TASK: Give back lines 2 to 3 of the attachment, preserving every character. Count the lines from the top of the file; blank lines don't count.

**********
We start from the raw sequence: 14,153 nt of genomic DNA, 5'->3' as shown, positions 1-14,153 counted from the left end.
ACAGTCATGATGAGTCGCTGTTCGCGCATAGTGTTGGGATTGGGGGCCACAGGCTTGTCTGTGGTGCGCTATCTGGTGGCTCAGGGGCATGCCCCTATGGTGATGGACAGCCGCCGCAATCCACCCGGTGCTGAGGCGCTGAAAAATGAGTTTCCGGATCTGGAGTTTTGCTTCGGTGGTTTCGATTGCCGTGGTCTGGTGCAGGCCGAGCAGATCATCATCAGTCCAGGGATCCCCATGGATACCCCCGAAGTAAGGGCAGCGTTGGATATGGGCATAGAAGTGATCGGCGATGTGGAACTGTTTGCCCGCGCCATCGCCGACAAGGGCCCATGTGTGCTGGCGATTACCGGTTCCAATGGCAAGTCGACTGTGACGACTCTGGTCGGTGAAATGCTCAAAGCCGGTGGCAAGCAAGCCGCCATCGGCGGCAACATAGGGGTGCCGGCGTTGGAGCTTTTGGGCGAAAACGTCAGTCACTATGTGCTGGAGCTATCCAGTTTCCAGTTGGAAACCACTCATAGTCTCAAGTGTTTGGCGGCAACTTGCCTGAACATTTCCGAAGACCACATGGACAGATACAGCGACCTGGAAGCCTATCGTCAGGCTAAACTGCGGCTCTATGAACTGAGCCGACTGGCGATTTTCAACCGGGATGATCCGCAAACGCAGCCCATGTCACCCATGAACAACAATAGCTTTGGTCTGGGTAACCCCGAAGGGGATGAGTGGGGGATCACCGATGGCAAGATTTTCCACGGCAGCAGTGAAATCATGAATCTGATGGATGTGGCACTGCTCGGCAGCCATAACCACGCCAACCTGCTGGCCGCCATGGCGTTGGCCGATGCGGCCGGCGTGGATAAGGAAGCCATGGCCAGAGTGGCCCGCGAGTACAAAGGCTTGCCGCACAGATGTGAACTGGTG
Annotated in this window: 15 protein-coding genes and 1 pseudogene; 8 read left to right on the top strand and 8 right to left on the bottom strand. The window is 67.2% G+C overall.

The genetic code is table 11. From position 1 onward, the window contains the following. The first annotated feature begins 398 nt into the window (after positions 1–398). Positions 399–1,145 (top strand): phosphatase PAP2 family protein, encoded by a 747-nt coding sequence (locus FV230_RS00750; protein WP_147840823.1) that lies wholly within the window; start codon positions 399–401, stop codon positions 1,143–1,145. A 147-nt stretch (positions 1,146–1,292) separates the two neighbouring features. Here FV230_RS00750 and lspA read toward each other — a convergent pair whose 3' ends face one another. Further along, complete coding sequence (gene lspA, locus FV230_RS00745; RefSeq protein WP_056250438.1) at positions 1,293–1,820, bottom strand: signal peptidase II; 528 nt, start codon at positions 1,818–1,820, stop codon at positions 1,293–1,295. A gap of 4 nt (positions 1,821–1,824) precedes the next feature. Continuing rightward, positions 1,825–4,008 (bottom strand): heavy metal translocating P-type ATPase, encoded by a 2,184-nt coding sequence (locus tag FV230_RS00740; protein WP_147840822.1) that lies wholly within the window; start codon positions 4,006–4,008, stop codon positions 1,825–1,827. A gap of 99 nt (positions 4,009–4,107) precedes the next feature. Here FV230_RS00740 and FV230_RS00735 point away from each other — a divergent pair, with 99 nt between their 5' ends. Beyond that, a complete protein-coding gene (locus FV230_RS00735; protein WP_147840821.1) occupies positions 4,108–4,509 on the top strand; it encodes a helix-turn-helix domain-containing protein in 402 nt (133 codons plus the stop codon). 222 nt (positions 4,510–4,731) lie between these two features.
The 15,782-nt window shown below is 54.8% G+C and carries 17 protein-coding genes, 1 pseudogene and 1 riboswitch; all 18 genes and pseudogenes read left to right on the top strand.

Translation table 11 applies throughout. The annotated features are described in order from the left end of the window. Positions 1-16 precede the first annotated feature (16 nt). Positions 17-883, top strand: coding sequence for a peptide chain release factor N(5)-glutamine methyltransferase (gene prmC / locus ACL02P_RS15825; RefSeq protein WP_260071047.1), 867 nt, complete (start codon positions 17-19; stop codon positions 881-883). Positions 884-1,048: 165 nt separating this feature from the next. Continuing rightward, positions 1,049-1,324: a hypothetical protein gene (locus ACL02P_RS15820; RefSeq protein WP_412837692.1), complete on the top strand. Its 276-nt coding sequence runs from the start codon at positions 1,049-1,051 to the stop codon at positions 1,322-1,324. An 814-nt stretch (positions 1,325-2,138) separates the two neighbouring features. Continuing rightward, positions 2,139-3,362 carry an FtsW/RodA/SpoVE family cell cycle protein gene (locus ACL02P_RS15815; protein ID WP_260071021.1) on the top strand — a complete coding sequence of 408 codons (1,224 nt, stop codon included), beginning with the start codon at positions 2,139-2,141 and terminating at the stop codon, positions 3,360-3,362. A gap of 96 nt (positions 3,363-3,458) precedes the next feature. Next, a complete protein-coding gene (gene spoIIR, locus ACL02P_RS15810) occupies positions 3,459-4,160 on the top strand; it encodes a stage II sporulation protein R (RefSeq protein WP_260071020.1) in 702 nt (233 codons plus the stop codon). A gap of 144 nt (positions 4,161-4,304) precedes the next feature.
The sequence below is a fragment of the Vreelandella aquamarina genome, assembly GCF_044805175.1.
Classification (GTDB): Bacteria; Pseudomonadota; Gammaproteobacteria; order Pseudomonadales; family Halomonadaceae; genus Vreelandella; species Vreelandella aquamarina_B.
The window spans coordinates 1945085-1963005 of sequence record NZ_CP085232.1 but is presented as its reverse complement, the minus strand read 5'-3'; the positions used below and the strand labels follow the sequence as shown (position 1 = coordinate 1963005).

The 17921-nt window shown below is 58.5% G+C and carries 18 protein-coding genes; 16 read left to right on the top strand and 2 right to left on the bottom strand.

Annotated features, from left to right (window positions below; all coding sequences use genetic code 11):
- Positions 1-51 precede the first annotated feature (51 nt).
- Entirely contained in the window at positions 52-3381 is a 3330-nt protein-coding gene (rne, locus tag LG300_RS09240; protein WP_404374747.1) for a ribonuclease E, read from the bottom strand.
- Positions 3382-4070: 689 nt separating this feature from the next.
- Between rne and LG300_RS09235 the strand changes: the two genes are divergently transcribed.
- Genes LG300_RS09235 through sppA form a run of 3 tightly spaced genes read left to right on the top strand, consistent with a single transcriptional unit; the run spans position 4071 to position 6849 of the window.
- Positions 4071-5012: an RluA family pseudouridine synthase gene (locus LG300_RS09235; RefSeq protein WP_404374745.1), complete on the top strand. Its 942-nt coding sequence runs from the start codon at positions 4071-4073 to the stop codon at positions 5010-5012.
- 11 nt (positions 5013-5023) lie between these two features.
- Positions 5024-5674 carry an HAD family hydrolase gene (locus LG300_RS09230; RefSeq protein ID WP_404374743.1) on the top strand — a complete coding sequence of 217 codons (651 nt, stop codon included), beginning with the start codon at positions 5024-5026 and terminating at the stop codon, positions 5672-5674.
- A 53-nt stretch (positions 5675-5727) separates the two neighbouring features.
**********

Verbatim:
ACAGTCATGATGAGTCGCTGTTCGCGCATAGTGTTGGGATTGGGGGCCACAGGCTTGTCTGTGGTGCGCTATCTGGTGGCTCAGGGGCATGCCCCTATGGTGATGGACAGCCGCCGCAATCCACCCGGTGCTGAGGCGCTGAAAAATGAGTTTCCGGATCTGGAGTTTTGCTTCGGTGGTTTCGATTGCCGTGGTCTGGTGCAGGCCGAGCAGATCATCATCAGTCCAGGGATCCCCATGGATACCCCCGAAGTAAGGGCAGCGTTGGATATGGGCATAGAAGTGATCGGCGATGTGGAACTGTTTGCCCGCGCCATCGCCGACAAGGGCCCATGTGTGCTGGCGATTACCGGTTCCAATGGCAAGTCGACTGTGACGACTCTGGTCGGTGAAATGCTCAAAGCCGGTGGCAAGCAAGCCGCCATCGGCGGCAACATAGGGGTGCCGGCGTTGGAGCTTTTGGGCGAAAACGTCAGTCACTATGTGCTGGAGCTATCCAGTTTCCAGTTGGAAACCACTCATAGTCTCAAGTGTTTGGCGGCAACTTGCCTGAACATTTCCGAAGACCACATGGACAGATACAGCGACCTGGAAGCCTATCGTCAGGCTAAACTGCGGCTCTATGAACTGAGCCGACTGGCGATTTTCAACCGGGATGATCCGCAAACGCAGCCCATGTCACCCATGAACAACAATAGCTTTGGTCTGGGTAACCCCGAAGGGGATGAGTGGGGGATCACCGATGGCAAGATTTTCCACGGCAGCAGTGAAATCATGAATCTGATGGATGTGGCACTGCTCGGCAGCCATAACCACGCCAACCTGCTGGCCGCCATGGCGTTGGCCGATGCGGCCGGCGTGGATAAGGAAGCCATGGCCAGAGTGGCCCGCGAGTACAAAGGCTTGCCGCACAGATGTGAACTGGTG
Annotated in this window: 15 protein-coding genes and 1 pseudogene; 8 read left to right on the top strand and 8 right to left on the bottom strand. The window is 67.2% G+C overall.